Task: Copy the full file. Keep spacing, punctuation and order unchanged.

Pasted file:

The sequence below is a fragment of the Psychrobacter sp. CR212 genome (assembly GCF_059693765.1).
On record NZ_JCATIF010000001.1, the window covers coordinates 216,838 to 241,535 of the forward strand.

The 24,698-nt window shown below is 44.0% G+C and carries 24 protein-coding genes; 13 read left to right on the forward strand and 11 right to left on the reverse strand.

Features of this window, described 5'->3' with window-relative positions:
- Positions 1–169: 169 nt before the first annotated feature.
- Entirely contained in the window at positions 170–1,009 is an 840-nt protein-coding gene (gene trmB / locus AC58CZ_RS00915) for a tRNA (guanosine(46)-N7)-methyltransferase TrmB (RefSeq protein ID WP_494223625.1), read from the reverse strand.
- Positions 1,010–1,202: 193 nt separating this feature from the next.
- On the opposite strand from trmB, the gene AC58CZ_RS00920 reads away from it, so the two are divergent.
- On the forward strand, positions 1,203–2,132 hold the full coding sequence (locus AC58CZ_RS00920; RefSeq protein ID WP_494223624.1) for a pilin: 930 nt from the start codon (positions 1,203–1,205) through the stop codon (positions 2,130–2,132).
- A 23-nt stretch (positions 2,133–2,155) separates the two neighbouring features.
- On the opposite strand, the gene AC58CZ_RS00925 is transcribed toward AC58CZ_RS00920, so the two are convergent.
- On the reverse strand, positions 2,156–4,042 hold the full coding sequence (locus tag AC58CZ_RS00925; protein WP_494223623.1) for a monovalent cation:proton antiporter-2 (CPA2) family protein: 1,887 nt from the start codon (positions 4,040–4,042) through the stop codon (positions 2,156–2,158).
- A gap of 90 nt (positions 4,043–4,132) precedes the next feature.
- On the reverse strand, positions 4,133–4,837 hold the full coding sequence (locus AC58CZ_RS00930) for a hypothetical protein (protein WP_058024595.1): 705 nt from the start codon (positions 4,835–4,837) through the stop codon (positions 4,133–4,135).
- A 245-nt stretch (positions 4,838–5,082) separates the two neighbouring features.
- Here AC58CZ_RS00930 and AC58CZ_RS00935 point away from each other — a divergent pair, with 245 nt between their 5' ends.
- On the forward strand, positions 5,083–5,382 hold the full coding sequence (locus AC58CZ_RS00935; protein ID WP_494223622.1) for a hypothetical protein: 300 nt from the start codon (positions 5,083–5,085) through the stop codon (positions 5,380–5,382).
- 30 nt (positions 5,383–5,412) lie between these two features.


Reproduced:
The sequence below is a fragment of the Psychrobacter sp. CR212 genome (assembly GCF_059693765.1).
On record NZ_JCATIF010000001.1, the window covers coordinates 216,838 to 241,535 of the forward strand.

The 24,698-nt window shown below is 44.0% G+C and carries 24 protein-coding genes; 13 read left to right on the forward strand and 11 right to left on the reverse strand.

Features of this window, described 5'->3' with window-relative positions:
- Positions 1–169: 169 nt before the first annotated feature.
- Entirely contained in the window at positions 170–1,009 is an 840-nt protein-coding gene (gene trmB / locus AC58CZ_RS00915) for a tRNA (guanosine(46)-N7)-methyltransferase TrmB (RefSeq protein ID WP_494223625.1), read from the reverse strand.
- Positions 1,010–1,202: 193 nt separating this feature from the next.
- On the opposite strand from trmB, the gene AC58CZ_RS00920 reads away from it, so the two are divergent.
- On the forward strand, positions 1,203–2,132 hold the full coding sequence (locus AC58CZ_RS00920; RefSeq protein ID WP_494223624.1) for a pilin: 930 nt from the start codon (positions 1,203–1,205) through the stop codon (positions 2,130–2,132).
- A 23-nt stretch (positions 2,133–2,155) separates the two neighbouring features.
- On the opposite strand, the gene AC58CZ_RS00925 is transcribed toward AC58CZ_RS00920, so the two are convergent.
- On the reverse strand, positions 2,156–4,042 hold the full coding sequence (locus tag AC58CZ_RS00925; protein WP_494223623.1) for a monovalent cation:proton antiporter-2 (CPA2) family protein: 1,887 nt from the start codon (positions 4,040–4,042) through the stop codon (positions 2,156–2,158).
- A gap of 90 nt (positions 4,043–4,132) precedes the next feature.
- On the reverse strand, positions 4,133–4,837 hold the full coding sequence (locus AC58CZ_RS00930) for a hypothetical protein (protein WP_058024595.1): 705 nt from the start codon (positions 4,835–4,837) through the stop codon (positions 4,133–4,135).
- A 245-nt stretch (positions 4,838–5,082) separates the two neighbouring features.
- Here AC58CZ_RS00930 and AC58CZ_RS00935 point away from each other — a divergent pair, with 245 nt between their 5' ends.
- On the forward strand, positions 5,083–5,382 hold the full coding sequence (locus AC58CZ_RS00935; protein ID WP_494223622.1) for a hypothetical protein: 300 nt from the start codon (positions 5,083–5,085) through the stop codon (positions 5,380–5,382).
- 30 nt (positions 5,383–5,412) lie between these two features.